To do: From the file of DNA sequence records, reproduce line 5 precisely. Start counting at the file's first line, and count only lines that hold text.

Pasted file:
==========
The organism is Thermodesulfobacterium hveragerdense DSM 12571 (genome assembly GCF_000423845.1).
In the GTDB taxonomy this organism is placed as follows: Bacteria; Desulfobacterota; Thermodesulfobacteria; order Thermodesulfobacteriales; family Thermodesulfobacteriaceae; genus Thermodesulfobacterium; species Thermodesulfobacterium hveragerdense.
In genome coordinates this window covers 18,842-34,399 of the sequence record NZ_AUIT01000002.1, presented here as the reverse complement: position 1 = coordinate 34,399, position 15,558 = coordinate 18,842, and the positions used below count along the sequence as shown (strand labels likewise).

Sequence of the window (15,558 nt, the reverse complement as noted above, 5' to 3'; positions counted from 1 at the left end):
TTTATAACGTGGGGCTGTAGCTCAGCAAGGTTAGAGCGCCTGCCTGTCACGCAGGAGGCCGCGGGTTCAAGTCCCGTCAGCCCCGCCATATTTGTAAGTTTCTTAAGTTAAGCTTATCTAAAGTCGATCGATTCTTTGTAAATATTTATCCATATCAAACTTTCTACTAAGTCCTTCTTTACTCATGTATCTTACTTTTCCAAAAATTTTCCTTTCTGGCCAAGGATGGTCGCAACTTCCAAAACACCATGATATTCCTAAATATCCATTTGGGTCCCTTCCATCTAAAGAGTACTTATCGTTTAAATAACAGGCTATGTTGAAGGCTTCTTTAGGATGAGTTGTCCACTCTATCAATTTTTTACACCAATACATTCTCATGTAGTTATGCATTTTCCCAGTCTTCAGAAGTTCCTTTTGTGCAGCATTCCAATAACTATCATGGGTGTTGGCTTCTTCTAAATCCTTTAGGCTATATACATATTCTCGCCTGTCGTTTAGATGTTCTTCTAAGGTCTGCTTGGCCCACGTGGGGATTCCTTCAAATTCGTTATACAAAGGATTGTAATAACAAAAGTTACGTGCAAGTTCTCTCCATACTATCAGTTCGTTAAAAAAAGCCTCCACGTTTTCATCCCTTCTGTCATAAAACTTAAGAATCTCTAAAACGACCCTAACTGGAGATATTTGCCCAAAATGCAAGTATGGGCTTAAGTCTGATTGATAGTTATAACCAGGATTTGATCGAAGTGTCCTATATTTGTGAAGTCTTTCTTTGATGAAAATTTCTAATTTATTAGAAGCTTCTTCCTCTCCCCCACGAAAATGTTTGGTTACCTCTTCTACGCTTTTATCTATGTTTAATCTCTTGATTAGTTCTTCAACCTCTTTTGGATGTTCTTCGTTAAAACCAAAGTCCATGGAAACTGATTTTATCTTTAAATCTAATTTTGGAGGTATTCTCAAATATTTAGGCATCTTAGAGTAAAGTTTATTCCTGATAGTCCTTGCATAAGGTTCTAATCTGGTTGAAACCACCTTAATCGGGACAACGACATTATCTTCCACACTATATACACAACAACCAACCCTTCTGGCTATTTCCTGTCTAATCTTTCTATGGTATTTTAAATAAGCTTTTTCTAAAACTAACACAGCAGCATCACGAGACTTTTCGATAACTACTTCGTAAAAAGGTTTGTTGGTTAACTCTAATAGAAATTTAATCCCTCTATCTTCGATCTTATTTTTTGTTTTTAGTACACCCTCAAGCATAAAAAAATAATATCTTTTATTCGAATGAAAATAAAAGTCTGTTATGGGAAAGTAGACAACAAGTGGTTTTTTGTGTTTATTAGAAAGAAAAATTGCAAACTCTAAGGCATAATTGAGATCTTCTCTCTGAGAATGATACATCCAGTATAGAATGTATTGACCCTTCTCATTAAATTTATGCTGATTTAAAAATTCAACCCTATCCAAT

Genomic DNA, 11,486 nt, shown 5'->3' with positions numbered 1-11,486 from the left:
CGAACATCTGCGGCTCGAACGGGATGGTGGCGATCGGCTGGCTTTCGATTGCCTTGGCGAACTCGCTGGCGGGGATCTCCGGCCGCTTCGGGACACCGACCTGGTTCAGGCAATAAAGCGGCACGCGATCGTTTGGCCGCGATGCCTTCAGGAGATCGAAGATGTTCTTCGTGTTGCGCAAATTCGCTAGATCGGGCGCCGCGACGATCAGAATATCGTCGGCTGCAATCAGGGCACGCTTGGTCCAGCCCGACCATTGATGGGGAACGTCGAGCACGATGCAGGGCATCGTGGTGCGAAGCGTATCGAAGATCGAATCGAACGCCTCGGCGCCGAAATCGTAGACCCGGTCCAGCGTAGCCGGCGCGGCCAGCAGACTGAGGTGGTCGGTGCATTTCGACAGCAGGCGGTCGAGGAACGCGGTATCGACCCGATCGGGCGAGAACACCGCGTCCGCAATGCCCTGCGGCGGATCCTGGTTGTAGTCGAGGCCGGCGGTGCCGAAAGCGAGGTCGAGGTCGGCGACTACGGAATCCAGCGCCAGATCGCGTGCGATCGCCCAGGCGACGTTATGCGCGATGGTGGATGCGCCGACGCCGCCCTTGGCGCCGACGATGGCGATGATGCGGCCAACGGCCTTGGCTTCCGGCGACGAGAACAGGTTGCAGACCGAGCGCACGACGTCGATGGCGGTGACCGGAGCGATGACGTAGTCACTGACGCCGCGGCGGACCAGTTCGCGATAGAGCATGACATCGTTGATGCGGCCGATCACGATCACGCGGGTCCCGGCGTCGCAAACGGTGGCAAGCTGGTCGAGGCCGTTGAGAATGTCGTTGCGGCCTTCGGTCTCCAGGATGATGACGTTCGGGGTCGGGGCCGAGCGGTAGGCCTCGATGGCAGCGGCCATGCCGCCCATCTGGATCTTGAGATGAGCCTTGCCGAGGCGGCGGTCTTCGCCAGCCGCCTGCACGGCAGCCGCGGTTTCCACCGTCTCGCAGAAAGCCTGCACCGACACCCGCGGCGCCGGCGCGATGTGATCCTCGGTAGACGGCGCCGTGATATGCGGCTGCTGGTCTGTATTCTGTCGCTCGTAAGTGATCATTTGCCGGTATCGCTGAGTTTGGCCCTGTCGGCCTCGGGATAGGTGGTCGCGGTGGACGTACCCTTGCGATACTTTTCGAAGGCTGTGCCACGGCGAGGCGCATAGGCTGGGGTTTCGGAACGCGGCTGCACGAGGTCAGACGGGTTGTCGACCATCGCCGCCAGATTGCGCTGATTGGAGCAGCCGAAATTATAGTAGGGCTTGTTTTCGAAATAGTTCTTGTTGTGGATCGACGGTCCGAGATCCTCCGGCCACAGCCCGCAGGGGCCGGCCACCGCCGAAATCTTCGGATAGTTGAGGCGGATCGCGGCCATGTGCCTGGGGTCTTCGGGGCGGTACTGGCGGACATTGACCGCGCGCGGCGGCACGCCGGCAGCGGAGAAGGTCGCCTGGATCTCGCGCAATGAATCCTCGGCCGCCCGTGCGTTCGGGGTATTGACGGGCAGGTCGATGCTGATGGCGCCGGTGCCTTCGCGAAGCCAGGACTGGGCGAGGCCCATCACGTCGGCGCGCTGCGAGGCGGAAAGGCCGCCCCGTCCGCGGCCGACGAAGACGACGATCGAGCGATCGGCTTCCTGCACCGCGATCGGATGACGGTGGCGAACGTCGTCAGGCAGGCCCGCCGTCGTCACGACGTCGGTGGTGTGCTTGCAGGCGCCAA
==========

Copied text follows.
TTTATAACGTGGGGCTGTAGCTCAGCAAGGTTAGAGCGCCTGCCTGTCACGCAGGAGGCCGCGGGTTCAAGTCCCGTCAGCCCCGCCATATTTGTAAGTTTCTTAAGTTAAGCTTATCTAAAGTCGATCGATTCTTTGTAAATATTTATCCATATCAAACTTTCTACTAAGTCCTTCTTTACTCATGTATCTTACTTTTCCAAAAATTTTCCTTTCTGGCCAAGGATGGTCGCAACTTCCAAAACACCATGATATTCCTAAATATCCATTTGGGTCCCTTCCATCTAAAGAGTACTTATCGTTTAAATAACAGGCTATGTTGAAGGCTTCTTTAGGATGAGTTGTCCACTCTATCAATTTTTTACACCAATACATTCTCATGTAGTTATGCATTTTCCCAGTCTTCAGAAGTTCCTTTTGTGCAGCATTCCAATAACTATCATGGGTGTTGGCTTCTTCTAAATCCTTTAGGCTATATACATATTCTCGCCTGTCGTTTAGATGTTCTTCTAAGGTCTGCTTGGCCCACGTGGGGATTCCTTCAAATTCGTTATACAAAGGATTGTAATAACAAAAGTTACGTGCAAGTTCTCTCCATACTATCAGTTCGTTAAAAAAAGCCTCCACGTTTTCATCCCTTCTGTCATAAAACTTAAGAATCTCTAAAACGACCCTAACTGGAGATATTTGCCCAAAATGCAAGTATGGGCTTAAGTCTGATTGATAGTTATAACCAGGATTTGATCGAAGTGTCCTATATTTGTGAAGTCTTTCTTTGATGAAAATTTCTAATTTATTAGAAGCTTCTTCCTCTCCCCCACGAAAATGTTTGGTTACCTCTTCTACGCTTTTATCTATGTTTAATCTCTTGATTAGTTCTTCAACCTCTTTTGGATGTTCTTCGTTAAAACCAAAGTCCATGGAAACTGATTTTATCTTTAAATCTAATTTTGGAGGTATTCTCAAATATTTAGGCATCTTAGAGTAAAGTTTATTCCTGATAGTCCTTGCATAAGGTTCTAATCTGGTTGAAACCACCTTAATCGGGACAACGACATTATCTTCCACACTATATACACAACAACCAACCCTTCTGGCTATTTCCTGTCTAATCTTTCTATGGTATTTTAAATAAGCTTTTTCTAAAACTAACACAGCAGCATCACGAGACTTTTCGATAACTACTTCGTAAAAAGGTTTGTTGGTTAACTCTAATAGAAATTTAATCCCTCTATCTTCGATCTTATTTTTTGTTTTTAGTACACCCTCAAGCATAAAAAAATAATATCTTTTATTCGAATGAAAATAAAAGTCTGTTATGGGAAAGTAGACAACAAGTGGTTTTTTGTGTTTATTAGAAAGAAAAATTGCAAACTCTAAGGCATAATTGAGATCTTCTCTCTGAGAATGATACATCCAGTATAGAATGTATTGACCCTTCTCATTAAATTTATGCTGATTTAAAAATTCAACCCTATCCAAT